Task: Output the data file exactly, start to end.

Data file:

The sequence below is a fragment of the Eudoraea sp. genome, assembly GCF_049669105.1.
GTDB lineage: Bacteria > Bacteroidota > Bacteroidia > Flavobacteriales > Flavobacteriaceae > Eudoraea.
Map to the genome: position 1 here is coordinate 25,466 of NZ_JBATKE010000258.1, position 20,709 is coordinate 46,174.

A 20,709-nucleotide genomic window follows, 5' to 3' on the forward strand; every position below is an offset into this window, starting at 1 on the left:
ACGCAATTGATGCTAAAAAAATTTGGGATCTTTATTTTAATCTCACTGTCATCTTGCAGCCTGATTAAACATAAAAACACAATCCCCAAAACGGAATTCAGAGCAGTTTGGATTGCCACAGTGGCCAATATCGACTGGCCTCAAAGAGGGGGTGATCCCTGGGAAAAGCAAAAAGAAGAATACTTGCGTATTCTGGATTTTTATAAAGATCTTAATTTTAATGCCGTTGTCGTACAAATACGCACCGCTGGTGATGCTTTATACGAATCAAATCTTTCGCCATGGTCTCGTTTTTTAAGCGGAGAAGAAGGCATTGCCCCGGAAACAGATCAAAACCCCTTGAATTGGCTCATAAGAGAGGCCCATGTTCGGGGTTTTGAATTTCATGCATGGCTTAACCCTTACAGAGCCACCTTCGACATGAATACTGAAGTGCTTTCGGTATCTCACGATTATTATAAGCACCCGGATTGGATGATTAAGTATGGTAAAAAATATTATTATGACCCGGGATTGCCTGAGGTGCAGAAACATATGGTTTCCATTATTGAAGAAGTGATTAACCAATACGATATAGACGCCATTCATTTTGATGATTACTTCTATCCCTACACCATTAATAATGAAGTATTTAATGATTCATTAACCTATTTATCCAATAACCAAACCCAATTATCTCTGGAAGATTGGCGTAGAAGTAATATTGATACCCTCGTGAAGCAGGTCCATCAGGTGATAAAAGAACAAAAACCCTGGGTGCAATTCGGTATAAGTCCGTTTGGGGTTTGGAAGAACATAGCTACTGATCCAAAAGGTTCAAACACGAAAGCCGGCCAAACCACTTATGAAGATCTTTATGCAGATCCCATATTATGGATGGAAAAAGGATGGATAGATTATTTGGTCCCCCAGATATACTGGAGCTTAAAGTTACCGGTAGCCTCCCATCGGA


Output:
The sequence below is a fragment of the Eudoraea sp. genome, assembly GCF_049669105.1.
GTDB lineage: Bacteria > Bacteroidota > Bacteroidia > Flavobacteriales > Flavobacteriaceae > Eudoraea.
Map to the genome: position 1 here is coordinate 25,466 of NZ_JBATKE010000258.1, position 20,709 is coordinate 46,174.

A 20,709-nucleotide genomic window follows, 5' to 3' on the forward strand; every position below is an offset into this window, starting at 1 on the left:
ACGCAATTGATGCTAAAAAAATTTGGGATCTTTATTTTAATCTCACTGTCATCTTGCAGCCTGATTAAACATAAAAACACAATCCCCAAAACGGAATTCAGAGCAGTTTGGATTGCCACAGTGGCCAATATCGACTGGCCTCAAAGAGGGGGTGATCCCTGGGAAAAGCAAAAAGAAGAATACTTGCGTATTCTGGATTTTTATAAAGATCTTAATTTTAATGCCGTTGTCGTACAAATACGCACCGCTGGTGATGCTTTATACGAATCAAATCTTTCGCCATGGTCTCGTTTTTTAAGCGGAGAAGAAGGCATTGCCCCGGAAACAGATCAAAACCCCTTGAATTGGCTCATAAGAGAGGCCCATGTTCGGGGTTTTGAATTTCATGCATGGCTTAACCCTTACAGAGCCACCTTCGACATGAATACTGAAGTGCTTTCGGTATCTCACGATTATTATAAGCACCCGGATTGGATGATTAAGTATGGTAAAAAATATTATTATGACCCGGGATTGCCTGAGGTGCAGAAACATATGGTTTCCATTATTGAAGAAGTGATTAACCAATACGATATAGACGCCATTCATTTTGATGATTACTTCTATCCCTACACCATTAATAATGAAGTATTTAATGATTCATTAACCTATTTATCCAATAACCAAACCCAATTATCTCTGGAAGATTGGCGTAGAAGTAATATTGATACCCTCGTGAAGCAGGTCCATCAGGTGATAAAAGAACAAAAACCCTGGGTGCAATTCGGTATAAGTCCGTTTGGGGTTTGGAAGAACATAGCTACTGATCCAAAAGGTTCAAACACGAAAGCCGGCCAAACCACTTATGAAGATCTTTATGCAGATCCCATATTATGGATGGAAAAAGGATGGATAGATTATTTGGTCCCCCAGATATACTGGAGCTTAAAGTTACCGGTAGCCTCCCATCGGA